SNP conference: Scotland will feel brunt of defence cuts, even if carriers are saved
Scotland faces a cut in military jobs and bases during next week's Comprehensive Spending Review, even if two new aircraft carriers being built on the Clyde and at Rosyth are saved, the SNP conference heard today.
Reports have indicated that the armed forces will see cuts of 8 per cent during the Review, which could impact on RAF bases, particularly Kinloss and Lossiemouth.
But these cuts are 10 per cent less than expected, which may mean that the HMS Queen Elizabeth and HMS Prince of Wales carriers are completed.
SNP defence spokesman Angus Robertson said Scotland has endured "mammoth" conventional military cuts since the last review of defence spending in 1997.
"Scotland has already endured mammoth defence cuts over the last decade, and every indication is that this will be compounded by decisions to be announced this week cutting bases, jobs and skills", he said.
"It is totally disingenuous for Downing Street to try and spin the scale of these cuts as good news, when they mean calamity for Scotland.
"All evidence surrounding the SDSR suggests that the Ministry of Defence is set to continue the trend of concentrating defence manpower, basing and spending in the South of England. This is a triple whammy for Scotland, bearing in mind the cuts we have had, the cuts we face, and the impact of wider budget cuts to the Scottish Government that will hit jobs, services and investment.
"At present there are only 12,190 UK service-personnel in Scotland. Since the last defence review in 1997 there have been more than 10,000 defence job losses in Scotland and there has been a defence under-spend of more than 5.6 billion. This under-spend constitutes a 36% budget shortfall. Scotland has already seen a severe defence shortfall and contraction."
RAF Lossiemouth is home to part of the fast-jet Tornado fleet, but there are fears that half of this fleet could be grounded.
RAF Kinloss is currently awaiting the next generation of Nimrods.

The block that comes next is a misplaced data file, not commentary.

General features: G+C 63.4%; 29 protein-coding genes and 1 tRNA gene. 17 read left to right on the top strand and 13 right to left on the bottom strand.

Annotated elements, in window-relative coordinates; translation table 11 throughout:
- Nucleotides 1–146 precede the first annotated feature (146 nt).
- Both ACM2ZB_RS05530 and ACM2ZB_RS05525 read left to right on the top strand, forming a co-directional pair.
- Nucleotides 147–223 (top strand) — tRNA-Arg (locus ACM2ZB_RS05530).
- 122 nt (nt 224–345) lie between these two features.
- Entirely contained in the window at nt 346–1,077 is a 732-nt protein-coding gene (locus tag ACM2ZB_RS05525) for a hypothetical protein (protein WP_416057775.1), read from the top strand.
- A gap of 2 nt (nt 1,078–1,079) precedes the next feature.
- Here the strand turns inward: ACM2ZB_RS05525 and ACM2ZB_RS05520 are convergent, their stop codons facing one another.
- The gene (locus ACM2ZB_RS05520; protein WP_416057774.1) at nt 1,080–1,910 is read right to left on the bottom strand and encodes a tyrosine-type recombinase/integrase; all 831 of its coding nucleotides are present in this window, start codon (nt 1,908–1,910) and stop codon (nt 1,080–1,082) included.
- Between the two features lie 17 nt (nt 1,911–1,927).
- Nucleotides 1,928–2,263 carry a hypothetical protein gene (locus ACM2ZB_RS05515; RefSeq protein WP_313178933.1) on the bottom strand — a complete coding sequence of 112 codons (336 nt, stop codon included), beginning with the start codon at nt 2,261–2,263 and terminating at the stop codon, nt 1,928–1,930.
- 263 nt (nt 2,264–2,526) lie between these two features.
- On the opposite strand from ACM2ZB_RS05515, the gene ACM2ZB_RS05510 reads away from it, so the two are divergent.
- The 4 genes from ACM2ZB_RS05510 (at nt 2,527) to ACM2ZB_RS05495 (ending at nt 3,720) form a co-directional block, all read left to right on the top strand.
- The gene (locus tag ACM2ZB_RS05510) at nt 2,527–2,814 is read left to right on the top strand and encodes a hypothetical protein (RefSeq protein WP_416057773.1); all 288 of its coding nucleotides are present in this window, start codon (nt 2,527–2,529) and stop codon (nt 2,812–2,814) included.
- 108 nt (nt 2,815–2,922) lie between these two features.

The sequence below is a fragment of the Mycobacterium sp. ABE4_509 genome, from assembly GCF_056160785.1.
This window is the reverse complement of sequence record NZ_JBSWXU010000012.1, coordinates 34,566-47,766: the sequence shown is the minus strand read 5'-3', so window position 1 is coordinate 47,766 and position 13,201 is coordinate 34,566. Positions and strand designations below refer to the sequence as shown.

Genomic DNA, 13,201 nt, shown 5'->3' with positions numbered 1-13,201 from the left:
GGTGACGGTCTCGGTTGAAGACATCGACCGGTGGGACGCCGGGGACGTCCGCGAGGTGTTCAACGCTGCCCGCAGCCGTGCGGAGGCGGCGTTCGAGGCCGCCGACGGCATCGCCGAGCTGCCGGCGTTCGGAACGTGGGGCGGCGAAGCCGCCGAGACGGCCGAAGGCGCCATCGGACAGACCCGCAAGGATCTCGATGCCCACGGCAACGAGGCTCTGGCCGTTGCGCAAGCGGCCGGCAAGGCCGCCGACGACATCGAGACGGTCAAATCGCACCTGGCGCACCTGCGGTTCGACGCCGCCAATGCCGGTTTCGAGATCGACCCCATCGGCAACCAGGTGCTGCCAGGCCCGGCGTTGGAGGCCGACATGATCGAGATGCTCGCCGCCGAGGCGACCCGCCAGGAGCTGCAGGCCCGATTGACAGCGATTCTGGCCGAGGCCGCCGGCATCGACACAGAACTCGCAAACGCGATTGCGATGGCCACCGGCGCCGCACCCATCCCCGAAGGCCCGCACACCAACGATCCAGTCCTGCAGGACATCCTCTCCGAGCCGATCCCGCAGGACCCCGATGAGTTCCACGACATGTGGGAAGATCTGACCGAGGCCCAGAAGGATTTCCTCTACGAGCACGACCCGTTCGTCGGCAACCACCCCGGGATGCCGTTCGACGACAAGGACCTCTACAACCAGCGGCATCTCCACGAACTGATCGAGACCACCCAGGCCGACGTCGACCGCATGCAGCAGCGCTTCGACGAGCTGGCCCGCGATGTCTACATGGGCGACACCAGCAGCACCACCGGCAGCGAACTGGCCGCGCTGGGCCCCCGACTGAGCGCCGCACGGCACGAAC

The bases, both in Mr Robertson's constituency, are worth more than 100 million a year to the local economy and provide almost 5,000 jobs.
He continued: "If as has been reported, the SDSR is considering the future of 2nd Division (Cragiehall), Fort George, RAF Kinloss, RAF Lossiemouth, RAF Leuchars and RM Condor, which constitutes the overwhelming majority of significant conventional defence facilities in Scotland. Any closures will have devastating social and economic consequences. Similarly, any threat to Aircraft Carrier orders will have a severe impact on the workforces constructing them in Glasgow and Fife as well as the engineering sector in general.
"The SDSR must consider whether the UK is committed to a future for conventional defence across the UK. Will there be a continuing defence footprint in the different nations and regions of the UK including manpower, basing and spending? Unless the SDSR and Ministers consider this as a priority now, the conventional UK armed forces will become concentrated in 'Super Garrisons' and bases, commanded and trained almost exclusively in the South of England."
"RAF Lossiemouth houses some of the fast-jet Tornado fleet, but fears have emerged recently that half of this fleet could be grounded. RAF Marham in England, another Tornado base, is seen as being in a stronger position because it is also home to their engineering facilities."
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